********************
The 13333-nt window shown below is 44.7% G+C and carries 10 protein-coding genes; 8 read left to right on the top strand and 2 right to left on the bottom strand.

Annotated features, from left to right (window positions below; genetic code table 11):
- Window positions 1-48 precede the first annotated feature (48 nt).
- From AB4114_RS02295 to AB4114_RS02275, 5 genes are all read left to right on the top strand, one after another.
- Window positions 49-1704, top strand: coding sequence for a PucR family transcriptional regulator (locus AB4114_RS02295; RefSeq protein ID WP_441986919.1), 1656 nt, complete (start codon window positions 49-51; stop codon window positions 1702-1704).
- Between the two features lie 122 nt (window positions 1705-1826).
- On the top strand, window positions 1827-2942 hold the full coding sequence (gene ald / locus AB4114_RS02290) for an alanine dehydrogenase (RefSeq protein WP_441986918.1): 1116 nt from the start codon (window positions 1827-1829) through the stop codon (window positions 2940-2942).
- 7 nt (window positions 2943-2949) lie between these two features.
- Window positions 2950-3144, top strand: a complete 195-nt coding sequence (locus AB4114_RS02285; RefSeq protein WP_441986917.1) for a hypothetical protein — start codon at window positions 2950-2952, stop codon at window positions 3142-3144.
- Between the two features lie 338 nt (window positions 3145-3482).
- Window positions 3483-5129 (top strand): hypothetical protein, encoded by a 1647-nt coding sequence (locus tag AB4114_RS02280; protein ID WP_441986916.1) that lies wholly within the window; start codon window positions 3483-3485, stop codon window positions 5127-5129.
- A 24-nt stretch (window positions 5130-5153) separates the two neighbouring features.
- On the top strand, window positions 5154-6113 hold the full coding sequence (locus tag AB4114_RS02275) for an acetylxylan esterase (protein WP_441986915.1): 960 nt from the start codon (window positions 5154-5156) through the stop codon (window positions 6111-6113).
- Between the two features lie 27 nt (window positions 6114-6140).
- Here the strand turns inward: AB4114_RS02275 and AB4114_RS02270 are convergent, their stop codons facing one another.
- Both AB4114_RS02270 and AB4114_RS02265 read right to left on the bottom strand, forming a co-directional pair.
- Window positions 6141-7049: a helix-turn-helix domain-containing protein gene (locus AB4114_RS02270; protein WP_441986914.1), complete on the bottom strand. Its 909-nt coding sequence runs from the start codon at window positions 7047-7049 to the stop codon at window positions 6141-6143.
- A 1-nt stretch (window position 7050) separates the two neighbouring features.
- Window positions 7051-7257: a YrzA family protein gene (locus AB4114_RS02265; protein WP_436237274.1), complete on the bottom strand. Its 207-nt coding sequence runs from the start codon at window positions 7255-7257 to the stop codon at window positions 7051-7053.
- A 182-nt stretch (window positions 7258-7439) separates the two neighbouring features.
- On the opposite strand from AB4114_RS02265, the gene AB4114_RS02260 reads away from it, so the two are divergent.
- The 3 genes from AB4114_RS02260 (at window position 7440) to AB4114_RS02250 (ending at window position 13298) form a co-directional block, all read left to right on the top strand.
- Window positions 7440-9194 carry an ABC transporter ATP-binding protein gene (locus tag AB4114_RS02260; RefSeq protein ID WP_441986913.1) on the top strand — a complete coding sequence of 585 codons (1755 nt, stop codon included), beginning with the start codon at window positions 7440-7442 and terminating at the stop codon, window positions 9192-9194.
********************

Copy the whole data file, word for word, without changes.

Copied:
The 13333-nt window shown below is 44.7% G+C and carries 10 protein-coding genes; 8 read left to right on the top strand and 2 right to left on the bottom strand.

Annotated features, from left to right (window positions below; genetic code table 11):
- Window positions 1-48 precede the first annotated feature (48 nt).
- From AB4114_RS02295 to AB4114_RS02275, 5 genes are all read left to right on the top strand, one after another.
- Window positions 49-1704, top strand: coding sequence for a PucR family transcriptional regulator (locus AB4114_RS02295; RefSeq protein ID WP_441986919.1), 1656 nt, complete (start codon window positions 49-51; stop codon window positions 1702-1704).
- Between the two features lie 122 nt (window positions 1705-1826).
- On the top strand, window positions 1827-2942 hold the full coding sequence (gene ald / locus AB4114_RS02290) for an alanine dehydrogenase (RefSeq protein WP_441986918.1): 1116 nt from the start codon (window positions 1827-1829) through the stop codon (window positions 2940-2942).
- 7 nt (window positions 2943-2949) lie between these two features.
- Window positions 2950-3144, top strand: a complete 195-nt coding sequence (locus AB4114_RS02285; RefSeq protein WP_441986917.1) for a hypothetical protein — start codon at window positions 2950-2952, stop codon at window positions 3142-3144.
- Between the two features lie 338 nt (window positions 3145-3482).
- Window positions 3483-5129 (top strand): hypothetical protein, encoded by a 1647-nt coding sequence (locus tag AB4114_RS02280; protein ID WP_441986916.1) that lies wholly within the window; start codon window positions 3483-3485, stop codon window positions 5127-5129.
- A 24-nt stretch (window positions 5130-5153) separates the two neighbouring features.
- On the top strand, window positions 5154-6113 hold the full coding sequence (locus tag AB4114_RS02275) for an acetylxylan esterase (protein WP_441986915.1): 960 nt from the start codon (window positions 5154-5156) through the stop codon (window positions 6111-6113).
- Between the two features lie 27 nt (window positions 6114-6140).
- Here the strand turns inward: AB4114_RS02275 and AB4114_RS02270 are convergent, their stop codons facing one another.
- Both AB4114_RS02270 and AB4114_RS02265 read right to left on the bottom strand, forming a co-directional pair.
- Window positions 6141-7049: a helix-turn-helix domain-containing protein gene (locus AB4114_RS02270; protein WP_441986914.1), complete on the bottom strand. Its 909-nt coding sequence runs from the start codon at window positions 7047-7049 to the stop codon at window positions 6141-6143.
- A 1-nt stretch (window position 7050) separates the two neighbouring features.
- Window positions 7051-7257: a YrzA family protein gene (locus AB4114_RS02265; protein WP_436237274.1), complete on the bottom strand. Its 207-nt coding sequence runs from the start codon at window positions 7255-7257 to the stop codon at window positions 7051-7053.
- A 182-nt stretch (window positions 7258-7439) separates the two neighbouring features.
- On the opposite strand from AB4114_RS02265, the gene AB4114_RS02260 reads away from it, so the two are divergent.
- The 3 genes from AB4114_RS02260 (at window position 7440) to AB4114_RS02250 (ending at window position 13298) form a co-directional block, all read left to right on the top strand.
- Window positions 7440-9194 carry an ABC transporter ATP-binding protein gene (locus tag AB4114_RS02260; RefSeq protein ID WP_441986913.1) on the top strand — a complete coding sequence of 585 codons (1755 nt, stop codon included), beginning with the start codon at window positions 7440-7442 and terminating at the stop codon, window positions 9192-9194.